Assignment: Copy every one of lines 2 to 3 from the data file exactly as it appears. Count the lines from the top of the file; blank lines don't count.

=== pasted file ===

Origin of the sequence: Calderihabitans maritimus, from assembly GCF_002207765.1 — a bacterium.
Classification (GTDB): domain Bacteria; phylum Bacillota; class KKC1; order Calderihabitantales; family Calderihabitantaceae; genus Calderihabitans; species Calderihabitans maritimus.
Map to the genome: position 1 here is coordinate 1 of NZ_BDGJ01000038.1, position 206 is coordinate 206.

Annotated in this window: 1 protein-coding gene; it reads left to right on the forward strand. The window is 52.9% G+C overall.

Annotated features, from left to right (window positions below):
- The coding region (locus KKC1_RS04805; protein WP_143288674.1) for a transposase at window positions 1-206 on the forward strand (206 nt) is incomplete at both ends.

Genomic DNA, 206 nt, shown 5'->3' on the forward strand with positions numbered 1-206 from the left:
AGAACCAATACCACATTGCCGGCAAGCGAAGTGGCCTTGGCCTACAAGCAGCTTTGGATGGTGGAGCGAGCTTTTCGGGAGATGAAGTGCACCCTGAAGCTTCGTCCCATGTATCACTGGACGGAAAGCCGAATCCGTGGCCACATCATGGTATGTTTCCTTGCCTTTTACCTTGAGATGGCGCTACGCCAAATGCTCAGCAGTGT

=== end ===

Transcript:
Classification (GTDB): domain Bacteria; phylum Bacillota; class KKC1; order Calderihabitantales; family Calderihabitantaceae; genus Calderihabitans; species Calderihabitans maritimus.
Map to the genome: position 1 here is coordinate 1 of NZ_BDGJ01000038.1, position 206 is coordinate 206.